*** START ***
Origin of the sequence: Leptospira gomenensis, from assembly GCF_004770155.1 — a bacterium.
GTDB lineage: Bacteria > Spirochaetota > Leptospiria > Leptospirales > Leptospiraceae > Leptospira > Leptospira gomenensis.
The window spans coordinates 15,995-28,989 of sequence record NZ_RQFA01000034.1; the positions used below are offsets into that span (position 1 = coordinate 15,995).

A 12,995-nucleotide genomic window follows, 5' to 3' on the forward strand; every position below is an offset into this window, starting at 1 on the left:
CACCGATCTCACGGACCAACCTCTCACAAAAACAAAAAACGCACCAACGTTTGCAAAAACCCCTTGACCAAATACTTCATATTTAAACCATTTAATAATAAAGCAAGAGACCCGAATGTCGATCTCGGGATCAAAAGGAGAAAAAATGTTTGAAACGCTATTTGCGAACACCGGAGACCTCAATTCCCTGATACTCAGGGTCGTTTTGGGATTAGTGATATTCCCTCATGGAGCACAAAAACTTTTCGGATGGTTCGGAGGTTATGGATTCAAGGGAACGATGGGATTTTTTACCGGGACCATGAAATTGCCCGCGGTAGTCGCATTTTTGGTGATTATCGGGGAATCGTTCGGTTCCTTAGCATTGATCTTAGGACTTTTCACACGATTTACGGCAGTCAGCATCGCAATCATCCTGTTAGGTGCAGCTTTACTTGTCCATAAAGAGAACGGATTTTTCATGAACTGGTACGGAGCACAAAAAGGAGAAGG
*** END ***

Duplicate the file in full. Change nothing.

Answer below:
Origin of the sequence: Leptospira gomenensis, from assembly GCF_004770155.1 — a bacterium.
GTDB lineage: Bacteria > Spirochaetota > Leptospiria > Leptospirales > Leptospiraceae > Leptospira > Leptospira gomenensis.
The window spans coordinates 15,995-28,989 of sequence record NZ_RQFA01000034.1; the positions used below are offsets into that span (position 1 = coordinate 15,995).

A 12,995-nucleotide genomic window follows, 5' to 3' on the forward strand; every position below is an offset into this window, starting at 1 on the left:
CACCGATCTCACGGACCAACCTCTCACAAAAACAAAAAACGCACCAACGTTTGCAAAAACCCCTTGACCAAATACTTCATATTTAAACCATTTAATAATAAAGCAAGAGACCCGAATGTCGATCTCGGGATCAAAAGGAGAAAAAATGTTTGAAACGCTATTTGCGAACACCGGAGACCTCAATTCCCTGATACTCAGGGTCGTTTTGGGATTAGTGATATTCCCTCATGGAGCACAAAAACTTTTCGGATGGTTCGGAGGTTATGGATTCAAGGGAACGATGGGATTTTTTACCGGGACCATGAAATTGCCCGCGGTAGTCGCATTTTTGGTGATTATCGGGGAATCGTTCGGTTCCTTAGCATTGATCTTAGGACTTTTCACACGATTTACGGCAGTCAGCATCGCAATCATCCTGTTAGGTGCAGCTTTACTTGTCCATAAAGAGAACGGATTTTTCATGAACTGGTACGGAGCACAAAAAGGAGAAGG